The Trump International Hotel & Tower (C) rises above the city's business district August 18, 2008 in Chicago, Illinois. The 92-story hotel and condominium development currently under construction was topped off with the last of 180,000 cubic yards of concrete on Saturday, making it the second tallest building in Chicago next to the Sears Tower. When completed with its spire, it is expected to be the second tallest building in the United States.
The Donald threw down a challenge on Wednesday to the developers of the Chicago Spire -- a proposed skyscraper that is designed to be the tallest building in North America.
Trump was in Chicago for a "topping-off" ceremony at his new hotel and tower.
He said "the banks are out of money ... stone cold out of money." His new marketing pitch is that his building is financed and built while new ones like the Spire "aren't gonna happen."
The Donald, Ivanka and Eric Trump appeared at Chicago's new Trump International Hotel and Tower at 3 p.m. to celebrate the building's completion. As part of the ceremony, members of the Trump family are putting personalized hand impressions on fresh cement to commemorate the topping off.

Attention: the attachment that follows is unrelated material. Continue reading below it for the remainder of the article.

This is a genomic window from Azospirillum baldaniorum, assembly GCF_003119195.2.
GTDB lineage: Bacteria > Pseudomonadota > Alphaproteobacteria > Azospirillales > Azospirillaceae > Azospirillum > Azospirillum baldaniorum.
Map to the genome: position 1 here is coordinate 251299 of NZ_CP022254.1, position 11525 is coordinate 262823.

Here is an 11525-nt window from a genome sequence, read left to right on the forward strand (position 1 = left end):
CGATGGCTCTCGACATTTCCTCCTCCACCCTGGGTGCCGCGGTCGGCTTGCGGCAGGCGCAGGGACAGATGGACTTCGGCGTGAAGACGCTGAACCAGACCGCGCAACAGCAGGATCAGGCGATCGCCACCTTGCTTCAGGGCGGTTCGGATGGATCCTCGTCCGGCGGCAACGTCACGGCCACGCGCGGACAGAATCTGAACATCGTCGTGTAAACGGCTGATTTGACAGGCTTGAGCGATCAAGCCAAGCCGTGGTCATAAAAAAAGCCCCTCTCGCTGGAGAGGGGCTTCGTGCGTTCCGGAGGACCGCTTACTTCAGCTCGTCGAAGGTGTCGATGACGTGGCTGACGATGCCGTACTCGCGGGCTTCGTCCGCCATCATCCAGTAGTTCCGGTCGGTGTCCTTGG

The family officially recognized the 92-story building's completion Wednesday, but it actually isn't quite there yet. Last month, the concrete pour of the superstructure was completed, but one piece remains undone. Next month, the real finishing touch will take place when a helicopter lifts the 200-foot ornamental spire into place on top of the building, making it just shorter than the Sears Tower.
As The Donald likes to put it, his building will still be the "tallest residential building in North America." But if the Chicago Spire is actually built on the lakefront to its design height of 2,000 feet with 150 floors, it would trump the Trump and Sears towers.
With its spire, Chicago's Trump Tower will rise to a height of 1,362 feet, with its roof topping out at 1,170 feet. The top floor of the Sears Tower is 1,450 feet up, but the spire adds another 280 feet.